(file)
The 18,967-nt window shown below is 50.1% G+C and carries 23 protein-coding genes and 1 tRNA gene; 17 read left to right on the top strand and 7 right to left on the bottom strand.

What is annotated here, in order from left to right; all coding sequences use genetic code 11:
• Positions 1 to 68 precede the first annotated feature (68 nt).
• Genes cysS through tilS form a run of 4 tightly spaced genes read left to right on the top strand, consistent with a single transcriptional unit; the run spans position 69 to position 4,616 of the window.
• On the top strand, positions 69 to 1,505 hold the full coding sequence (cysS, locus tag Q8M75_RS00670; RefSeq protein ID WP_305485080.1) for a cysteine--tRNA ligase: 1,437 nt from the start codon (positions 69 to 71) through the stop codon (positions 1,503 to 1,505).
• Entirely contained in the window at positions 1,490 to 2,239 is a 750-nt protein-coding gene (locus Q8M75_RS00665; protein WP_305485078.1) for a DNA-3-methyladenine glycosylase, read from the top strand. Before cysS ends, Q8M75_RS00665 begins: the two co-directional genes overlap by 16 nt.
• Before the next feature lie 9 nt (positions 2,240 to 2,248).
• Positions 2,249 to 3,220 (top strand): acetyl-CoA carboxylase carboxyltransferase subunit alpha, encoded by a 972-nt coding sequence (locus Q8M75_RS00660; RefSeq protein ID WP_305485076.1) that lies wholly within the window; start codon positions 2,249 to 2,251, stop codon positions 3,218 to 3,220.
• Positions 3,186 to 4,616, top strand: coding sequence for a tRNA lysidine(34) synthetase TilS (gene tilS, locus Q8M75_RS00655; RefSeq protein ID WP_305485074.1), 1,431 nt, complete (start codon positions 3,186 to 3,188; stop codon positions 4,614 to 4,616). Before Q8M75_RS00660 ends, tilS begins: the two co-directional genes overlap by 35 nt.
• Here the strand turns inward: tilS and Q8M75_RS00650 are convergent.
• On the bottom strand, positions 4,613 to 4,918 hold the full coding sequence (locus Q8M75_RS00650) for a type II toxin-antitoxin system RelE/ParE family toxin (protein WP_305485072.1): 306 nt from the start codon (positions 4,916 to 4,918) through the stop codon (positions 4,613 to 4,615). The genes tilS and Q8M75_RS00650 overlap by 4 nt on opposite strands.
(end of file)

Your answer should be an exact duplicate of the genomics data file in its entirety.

The 18,967-nt window shown below is 50.1% G+C and carries 23 protein-coding genes and 1 tRNA gene; 17 read left to right on the top strand and 7 right to left on the bottom strand.

What is annotated here, in order from left to right; all coding sequences use genetic code 11:
• Positions 1 to 68 precede the first annotated feature (68 nt).
• Genes cysS through tilS form a run of 4 tightly spaced genes read left to right on the top strand, consistent with a single transcriptional unit; the run spans position 69 to position 4,616 of the window.
• On the top strand, positions 69 to 1,505 hold the full coding sequence (cysS, locus tag Q8M75_RS00670; RefSeq protein ID WP_305485080.1) for a cysteine--tRNA ligase: 1,437 nt from the start codon (positions 69 to 71) through the stop codon (positions 1,503 to 1,505).
• Entirely contained in the window at positions 1,490 to 2,239 is a 750-nt protein-coding gene (locus Q8M75_RS00665; protein WP_305485078.1) for a DNA-3-methyladenine glycosylase, read from the top strand. Before cysS ends, Q8M75_RS00665 begins: the two co-directional genes overlap by 16 nt.
• Before the next feature lie 9 nt (positions 2,240 to 2,248).
• Positions 2,249 to 3,220 (top strand): acetyl-CoA carboxylase carboxyltransferase subunit alpha, encoded by a 972-nt coding sequence (locus Q8M75_RS00660; RefSeq protein ID WP_305485076.1) that lies wholly within the window; start codon positions 2,249 to 2,251, stop codon positions 3,218 to 3,220.
• Positions 3,186 to 4,616, top strand: coding sequence for a tRNA lysidine(34) synthetase TilS (gene tilS, locus Q8M75_RS00655; RefSeq protein ID WP_305485074.1), 1,431 nt, complete (start codon positions 3,186 to 3,188; stop codon positions 4,614 to 4,616). Before Q8M75_RS00660 ends, tilS begins: the two co-directional genes overlap by 35 nt.
• Here the strand turns inward: tilS and Q8M75_RS00650 are convergent.
• On the bottom strand, positions 4,613 to 4,918 hold the full coding sequence (locus Q8M75_RS00650) for a type II toxin-antitoxin system RelE/ParE family toxin (protein WP_305485072.1): 306 nt from the start codon (positions 4,916 to 4,918) through the stop codon (positions 4,613 to 4,615). The genes tilS and Q8M75_RS00650 overlap by 4 nt on opposite strands.